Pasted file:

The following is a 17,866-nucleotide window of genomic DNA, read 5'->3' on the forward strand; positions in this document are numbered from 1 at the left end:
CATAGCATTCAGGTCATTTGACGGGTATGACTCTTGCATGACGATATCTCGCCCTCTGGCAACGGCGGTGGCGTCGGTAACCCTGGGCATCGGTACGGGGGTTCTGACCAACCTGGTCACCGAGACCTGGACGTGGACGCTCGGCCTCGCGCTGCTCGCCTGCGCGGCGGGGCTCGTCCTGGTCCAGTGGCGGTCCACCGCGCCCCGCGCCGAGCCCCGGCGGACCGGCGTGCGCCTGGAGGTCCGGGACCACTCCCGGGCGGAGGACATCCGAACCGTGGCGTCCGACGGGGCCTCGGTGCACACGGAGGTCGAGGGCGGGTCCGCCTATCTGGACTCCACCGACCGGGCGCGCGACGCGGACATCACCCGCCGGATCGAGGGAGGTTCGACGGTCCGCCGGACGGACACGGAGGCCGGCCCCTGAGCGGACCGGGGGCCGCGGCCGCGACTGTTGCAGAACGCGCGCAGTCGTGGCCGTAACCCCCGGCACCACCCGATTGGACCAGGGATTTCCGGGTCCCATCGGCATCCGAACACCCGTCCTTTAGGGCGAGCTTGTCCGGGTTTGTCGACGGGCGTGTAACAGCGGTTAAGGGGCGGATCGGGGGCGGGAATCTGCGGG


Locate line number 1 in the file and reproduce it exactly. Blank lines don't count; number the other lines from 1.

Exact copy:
The following is a 17,866-nucleotide window of genomic DNA, read 5'->3' on the forward strand; positions in this document are numbered from 1 at the left end: